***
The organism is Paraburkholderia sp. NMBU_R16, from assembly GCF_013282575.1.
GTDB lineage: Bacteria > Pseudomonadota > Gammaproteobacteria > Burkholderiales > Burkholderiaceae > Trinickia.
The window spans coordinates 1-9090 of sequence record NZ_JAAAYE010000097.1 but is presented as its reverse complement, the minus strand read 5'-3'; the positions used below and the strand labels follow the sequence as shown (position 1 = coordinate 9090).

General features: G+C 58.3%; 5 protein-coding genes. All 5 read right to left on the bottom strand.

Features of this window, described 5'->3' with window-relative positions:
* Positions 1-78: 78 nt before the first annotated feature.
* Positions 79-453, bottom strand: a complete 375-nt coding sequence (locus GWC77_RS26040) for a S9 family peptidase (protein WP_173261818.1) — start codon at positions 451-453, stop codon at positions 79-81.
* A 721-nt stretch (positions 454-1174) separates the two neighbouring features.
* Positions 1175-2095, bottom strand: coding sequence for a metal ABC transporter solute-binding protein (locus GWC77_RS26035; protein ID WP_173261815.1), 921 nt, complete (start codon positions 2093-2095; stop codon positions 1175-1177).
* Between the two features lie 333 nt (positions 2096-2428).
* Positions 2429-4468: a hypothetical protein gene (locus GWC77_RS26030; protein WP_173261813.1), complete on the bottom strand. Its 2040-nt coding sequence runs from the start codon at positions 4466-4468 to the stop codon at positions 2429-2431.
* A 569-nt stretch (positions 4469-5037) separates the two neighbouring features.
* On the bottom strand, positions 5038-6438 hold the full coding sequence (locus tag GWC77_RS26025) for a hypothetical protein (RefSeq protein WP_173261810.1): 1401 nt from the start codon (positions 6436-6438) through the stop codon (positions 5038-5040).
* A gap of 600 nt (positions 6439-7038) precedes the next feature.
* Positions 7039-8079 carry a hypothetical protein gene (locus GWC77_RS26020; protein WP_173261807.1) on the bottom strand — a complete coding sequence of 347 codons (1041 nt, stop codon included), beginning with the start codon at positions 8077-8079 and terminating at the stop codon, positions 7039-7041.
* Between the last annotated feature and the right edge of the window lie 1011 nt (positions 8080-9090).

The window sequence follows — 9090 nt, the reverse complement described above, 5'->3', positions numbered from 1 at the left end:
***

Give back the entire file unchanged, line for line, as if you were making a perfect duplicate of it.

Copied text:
The organism is Paraburkholderia sp. NMBU_R16, from assembly GCF_013282575.1.
GTDB lineage: Bacteria > Pseudomonadota > Gammaproteobacteria > Burkholderiales > Burkholderiaceae > Trinickia.
The window spans coordinates 1-9090 of sequence record NZ_JAAAYE010000097.1 but is presented as its reverse complement, the minus strand read 5'-3'; the positions used below and the strand labels follow the sequence as shown (position 1 = coordinate 9090).

General features: G+C 58.3%; 5 protein-coding genes. All 5 read right to left on the bottom strand.

Features of this window, described 5'->3' with window-relative positions:
* Positions 1-78: 78 nt before the first annotated feature.
* Positions 79-453, bottom strand: a complete 375-nt coding sequence (locus GWC77_RS26040) for a S9 family peptidase (protein WP_173261818.1) — start codon at positions 451-453, stop codon at positions 79-81.
* A 721-nt stretch (positions 454-1174) separates the two neighbouring features.
* Positions 1175-2095, bottom strand: coding sequence for a metal ABC transporter solute-binding protein (locus GWC77_RS26035; protein ID WP_173261815.1), 921 nt, complete (start codon positions 2093-2095; stop codon positions 1175-1177).
* Between the two features lie 333 nt (positions 2096-2428).
* Positions 2429-4468: a hypothetical protein gene (locus GWC77_RS26030; protein WP_173261813.1), complete on the bottom strand. Its 2040-nt coding sequence runs from the start codon at positions 4466-4468 to the stop codon at positions 2429-2431.
* A 569-nt stretch (positions 4469-5037) separates the two neighbouring features.
* On the bottom strand, positions 5038-6438 hold the full coding sequence (locus tag GWC77_RS26025) for a hypothetical protein (RefSeq protein WP_173261810.1): 1401 nt from the start codon (positions 6436-6438) through the stop codon (positions 5038-5040).
* A gap of 600 nt (positions 6439-7038) precedes the next feature.
* Positions 7039-8079 carry a hypothetical protein gene (locus GWC77_RS26020; protein WP_173261807.1) on the bottom strand — a complete coding sequence of 347 codons (1041 nt, stop codon included), beginning with the start codon at positions 8077-8079 and terminating at the stop codon, positions 7039-7041.
* Between the last annotated feature and the right edge of the window lie 1011 nt (positions 8080-9090).

The window sequence follows — 9090 nt, the reverse complement described above, 5'->3', positions numbered from 1 at the left end: